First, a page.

Home Commodities First grain ship to depart Ukraine since war appears to dock in Syria

First grain ship to depart Ukraine since war appears to dock in Syria

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The first grain-carrying ship to depart from Ukraine since the Russian invasion has docked in the Syrian port of Tartus after it stopped transmitting its location signal early on Friday, according to satellite photographs.

The Razoni has become one of the world’s most closely monitored vessels owing to its status as the inaugural ship to leave the port of Odesa under a UN-brokered deal. The agreement opened a humanitarian corridor allowing the passage of cargo ships carrying Ukrainian grain — stranded in the country’s ports since the start of the war — through the Black Sea to Istanbul.

Since setting sail at the start of this month, the ship’s destination has been the subject of much speculation. The 26,500 tonne cargo failed to reach its originally stated destination of Lebanon after the buyer rejected it on quality grounds.

The shipment was then resold and, after unloading 1,500 tonnes of its cargo in Turkey, the vessel appeared to be headed to its next stated destination of Egypt. Then, on Friday, it stopped transmitting from its transponder, which broadcasts position and route information. The last signal was sent from the north-west coast of Cyprus.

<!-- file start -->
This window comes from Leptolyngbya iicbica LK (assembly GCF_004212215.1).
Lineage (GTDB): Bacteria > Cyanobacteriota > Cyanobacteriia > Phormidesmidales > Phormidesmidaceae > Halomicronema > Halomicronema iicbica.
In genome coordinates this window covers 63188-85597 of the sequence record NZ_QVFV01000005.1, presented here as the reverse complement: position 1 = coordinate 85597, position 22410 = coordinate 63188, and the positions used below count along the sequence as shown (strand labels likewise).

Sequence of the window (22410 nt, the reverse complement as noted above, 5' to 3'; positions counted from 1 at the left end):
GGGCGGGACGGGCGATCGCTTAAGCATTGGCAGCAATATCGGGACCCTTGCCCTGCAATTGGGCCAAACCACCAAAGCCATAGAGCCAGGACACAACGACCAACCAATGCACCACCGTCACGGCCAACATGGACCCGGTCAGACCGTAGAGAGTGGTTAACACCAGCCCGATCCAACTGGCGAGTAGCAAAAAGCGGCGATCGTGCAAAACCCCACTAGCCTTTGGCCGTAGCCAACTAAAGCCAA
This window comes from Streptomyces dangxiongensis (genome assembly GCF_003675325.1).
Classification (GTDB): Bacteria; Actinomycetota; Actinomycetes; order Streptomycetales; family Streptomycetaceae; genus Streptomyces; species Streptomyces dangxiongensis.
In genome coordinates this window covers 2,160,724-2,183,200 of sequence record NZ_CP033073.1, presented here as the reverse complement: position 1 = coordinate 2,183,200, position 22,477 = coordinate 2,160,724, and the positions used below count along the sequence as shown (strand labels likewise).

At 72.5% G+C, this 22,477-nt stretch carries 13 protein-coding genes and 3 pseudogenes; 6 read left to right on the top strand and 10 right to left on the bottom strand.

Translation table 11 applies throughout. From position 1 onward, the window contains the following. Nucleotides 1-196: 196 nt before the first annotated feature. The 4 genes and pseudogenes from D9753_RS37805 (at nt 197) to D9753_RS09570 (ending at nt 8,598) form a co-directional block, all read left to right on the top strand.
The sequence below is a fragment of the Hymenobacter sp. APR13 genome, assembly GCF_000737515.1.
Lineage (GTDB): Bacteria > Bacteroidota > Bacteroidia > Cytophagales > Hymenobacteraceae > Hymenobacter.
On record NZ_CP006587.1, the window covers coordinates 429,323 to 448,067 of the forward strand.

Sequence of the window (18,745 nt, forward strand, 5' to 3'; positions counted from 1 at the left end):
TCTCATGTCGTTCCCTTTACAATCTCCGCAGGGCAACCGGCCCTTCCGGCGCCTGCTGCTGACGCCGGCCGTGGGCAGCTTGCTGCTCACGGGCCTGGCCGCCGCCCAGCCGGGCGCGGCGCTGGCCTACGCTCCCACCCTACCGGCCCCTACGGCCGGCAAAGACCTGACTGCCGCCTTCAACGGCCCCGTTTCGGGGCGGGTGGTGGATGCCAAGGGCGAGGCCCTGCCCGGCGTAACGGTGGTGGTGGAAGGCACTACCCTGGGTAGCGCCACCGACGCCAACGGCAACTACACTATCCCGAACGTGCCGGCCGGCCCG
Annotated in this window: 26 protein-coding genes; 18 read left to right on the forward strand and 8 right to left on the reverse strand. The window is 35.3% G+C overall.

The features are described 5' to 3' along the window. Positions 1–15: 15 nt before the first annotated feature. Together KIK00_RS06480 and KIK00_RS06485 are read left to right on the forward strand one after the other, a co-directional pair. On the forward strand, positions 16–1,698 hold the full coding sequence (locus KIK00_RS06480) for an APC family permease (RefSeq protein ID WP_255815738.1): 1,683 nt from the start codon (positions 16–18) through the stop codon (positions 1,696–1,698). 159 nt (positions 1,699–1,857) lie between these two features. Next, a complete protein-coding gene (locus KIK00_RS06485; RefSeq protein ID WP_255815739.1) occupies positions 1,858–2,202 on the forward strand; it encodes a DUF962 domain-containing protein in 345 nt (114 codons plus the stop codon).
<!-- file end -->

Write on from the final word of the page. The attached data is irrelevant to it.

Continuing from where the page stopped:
According to images from Planet Labs, a satellite photography group, seen by the Financial Times, the Sierra Leone-flagged vessel appeared to dock at the port of Tartus in Syria on Monday. Tartus is also the site of a Russian naval base. Satellite photos from the European Space Agency appeared to show the vessel anchored just outside Tartus on Saturday.

Trading grain and food with Syria does not contravene western sanctions imposed on the Damascus regime over the country’s long-running civil war. But some vessels avoid sailing to the country openly because of the stipulations of financial institutions, according to grain traders.

So far 16 vessels have set sail from the Ukrainian ports covered by the UN-brokered grain deal — Odesa, Chornomorsk and Pivdennyi.

Photos from Planet Labs appear to show the Razoni calling at Syrian ports three times last year. At times it stopped sending transponder signals or “went dark”. 

Contact details for the Razoni are not available and the FT has been unable to reach the company or the vessel’s crew.

The UN-led Joint Coordination Centre overseeing the deal did not respond to a request for comment on Monday.

The JCC has said its role is to ensure the safe passage of vessels carrying Ukrainian food exports between the grain corridor and Istanbul and to check whether vessels are carrying any unauthorised crew or cargo.

It has said it does not monitor where a vessel sails after it departs Istanbul and that final destinations can change depending on commercial activity that is beyond its control.

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